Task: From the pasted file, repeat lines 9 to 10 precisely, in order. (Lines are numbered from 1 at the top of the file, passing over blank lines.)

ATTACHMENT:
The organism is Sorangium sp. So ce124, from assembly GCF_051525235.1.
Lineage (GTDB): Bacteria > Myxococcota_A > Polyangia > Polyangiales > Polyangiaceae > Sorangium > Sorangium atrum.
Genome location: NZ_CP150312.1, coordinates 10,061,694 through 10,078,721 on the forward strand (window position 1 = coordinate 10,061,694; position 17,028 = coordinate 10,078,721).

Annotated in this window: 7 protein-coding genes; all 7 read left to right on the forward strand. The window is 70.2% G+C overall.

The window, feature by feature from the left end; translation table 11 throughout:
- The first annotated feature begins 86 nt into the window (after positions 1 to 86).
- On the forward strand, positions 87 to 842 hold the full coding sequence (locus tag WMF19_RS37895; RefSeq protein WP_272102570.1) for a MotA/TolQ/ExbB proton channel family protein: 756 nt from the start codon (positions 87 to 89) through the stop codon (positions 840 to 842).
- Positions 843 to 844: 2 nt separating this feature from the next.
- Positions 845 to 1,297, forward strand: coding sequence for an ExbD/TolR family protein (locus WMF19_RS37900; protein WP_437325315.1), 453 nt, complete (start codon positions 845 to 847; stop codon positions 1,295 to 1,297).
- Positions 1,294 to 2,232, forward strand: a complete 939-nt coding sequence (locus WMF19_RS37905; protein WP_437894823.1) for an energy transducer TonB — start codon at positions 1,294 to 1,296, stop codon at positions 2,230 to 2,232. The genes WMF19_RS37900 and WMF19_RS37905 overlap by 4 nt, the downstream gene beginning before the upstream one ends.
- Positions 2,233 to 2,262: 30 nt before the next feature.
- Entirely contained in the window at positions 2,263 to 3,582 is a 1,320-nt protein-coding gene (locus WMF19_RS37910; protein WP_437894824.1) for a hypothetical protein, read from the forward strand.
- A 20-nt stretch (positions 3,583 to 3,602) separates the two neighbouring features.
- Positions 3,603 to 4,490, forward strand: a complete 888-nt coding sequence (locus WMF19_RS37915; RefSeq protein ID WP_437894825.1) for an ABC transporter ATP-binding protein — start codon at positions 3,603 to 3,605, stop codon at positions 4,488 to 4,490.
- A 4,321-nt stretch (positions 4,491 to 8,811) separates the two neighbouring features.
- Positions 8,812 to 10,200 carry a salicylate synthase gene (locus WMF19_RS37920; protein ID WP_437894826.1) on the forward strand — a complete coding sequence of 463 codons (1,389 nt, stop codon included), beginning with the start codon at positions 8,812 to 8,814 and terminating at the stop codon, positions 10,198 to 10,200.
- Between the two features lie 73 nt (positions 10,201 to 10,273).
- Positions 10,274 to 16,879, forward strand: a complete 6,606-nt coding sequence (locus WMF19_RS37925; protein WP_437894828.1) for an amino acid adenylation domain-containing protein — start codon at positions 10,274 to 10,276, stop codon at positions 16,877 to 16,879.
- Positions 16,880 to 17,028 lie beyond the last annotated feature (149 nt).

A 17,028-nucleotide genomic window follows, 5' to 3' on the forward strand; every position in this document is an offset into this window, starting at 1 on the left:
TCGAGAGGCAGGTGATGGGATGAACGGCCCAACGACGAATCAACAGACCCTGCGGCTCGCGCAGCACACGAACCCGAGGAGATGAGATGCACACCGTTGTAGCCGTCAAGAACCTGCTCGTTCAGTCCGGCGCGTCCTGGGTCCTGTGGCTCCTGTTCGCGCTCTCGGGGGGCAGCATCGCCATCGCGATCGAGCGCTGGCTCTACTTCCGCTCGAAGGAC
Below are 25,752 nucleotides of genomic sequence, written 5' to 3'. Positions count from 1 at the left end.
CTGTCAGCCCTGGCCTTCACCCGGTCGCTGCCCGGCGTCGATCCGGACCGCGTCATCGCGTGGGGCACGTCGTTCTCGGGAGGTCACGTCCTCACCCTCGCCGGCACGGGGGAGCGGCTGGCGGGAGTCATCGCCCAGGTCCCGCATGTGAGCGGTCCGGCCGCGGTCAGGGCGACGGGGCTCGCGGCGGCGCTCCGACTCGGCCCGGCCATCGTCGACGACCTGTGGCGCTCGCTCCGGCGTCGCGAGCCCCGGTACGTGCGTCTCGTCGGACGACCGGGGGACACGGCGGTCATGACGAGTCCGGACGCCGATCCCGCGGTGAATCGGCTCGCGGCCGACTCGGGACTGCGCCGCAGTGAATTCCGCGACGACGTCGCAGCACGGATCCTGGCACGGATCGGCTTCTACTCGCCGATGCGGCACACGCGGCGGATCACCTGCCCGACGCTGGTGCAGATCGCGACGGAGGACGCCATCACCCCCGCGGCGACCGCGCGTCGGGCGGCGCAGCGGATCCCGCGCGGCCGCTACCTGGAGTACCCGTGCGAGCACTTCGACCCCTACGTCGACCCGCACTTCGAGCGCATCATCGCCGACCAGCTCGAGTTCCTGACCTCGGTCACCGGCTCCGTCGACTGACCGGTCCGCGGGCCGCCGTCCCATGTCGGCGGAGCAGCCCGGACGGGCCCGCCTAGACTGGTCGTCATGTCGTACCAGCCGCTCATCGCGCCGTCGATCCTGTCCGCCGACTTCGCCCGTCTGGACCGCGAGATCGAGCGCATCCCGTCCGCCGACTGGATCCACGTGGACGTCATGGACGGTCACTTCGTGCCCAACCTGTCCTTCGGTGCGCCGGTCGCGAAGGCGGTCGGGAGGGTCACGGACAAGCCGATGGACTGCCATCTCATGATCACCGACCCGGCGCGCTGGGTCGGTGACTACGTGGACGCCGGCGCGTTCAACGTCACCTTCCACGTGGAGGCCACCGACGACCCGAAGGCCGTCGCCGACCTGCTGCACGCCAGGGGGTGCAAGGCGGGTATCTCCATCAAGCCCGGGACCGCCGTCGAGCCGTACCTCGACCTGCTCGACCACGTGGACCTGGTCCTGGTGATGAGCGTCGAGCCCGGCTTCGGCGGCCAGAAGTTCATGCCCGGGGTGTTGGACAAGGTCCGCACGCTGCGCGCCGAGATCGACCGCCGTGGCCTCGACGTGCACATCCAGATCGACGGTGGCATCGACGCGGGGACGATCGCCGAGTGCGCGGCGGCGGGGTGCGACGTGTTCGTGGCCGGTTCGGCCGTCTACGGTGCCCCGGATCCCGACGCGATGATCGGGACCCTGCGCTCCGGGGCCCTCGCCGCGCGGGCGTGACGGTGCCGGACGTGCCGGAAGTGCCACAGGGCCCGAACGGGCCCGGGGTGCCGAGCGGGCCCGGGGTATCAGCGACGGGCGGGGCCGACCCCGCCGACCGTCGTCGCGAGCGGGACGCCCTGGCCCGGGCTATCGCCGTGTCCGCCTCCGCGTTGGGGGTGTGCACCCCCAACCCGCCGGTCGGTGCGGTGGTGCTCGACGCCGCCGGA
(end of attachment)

- Positions 845 to 1,297, forward strand: coding sequence for an ExbD/TolR family protein (locus WMF19_RS37900; protein WP_437325315.1), 453 nt, complete (start codon positions 845 to 847; stop codon positions 1,295 to 1,297).
- Positions 1,294 to 2,232, forward strand: a complete 939-nt coding sequence (locus WMF19_RS37905; protein WP_437894823.1) for an energy transducer TonB — start codon at positions 1,294 to 1,296, stop codon at positions 2,230 to 2,232. The genes WMF19_RS37900 and WMF19_RS37905 overlap by 4 nt, the downstream gene beginning before the upstream one ends.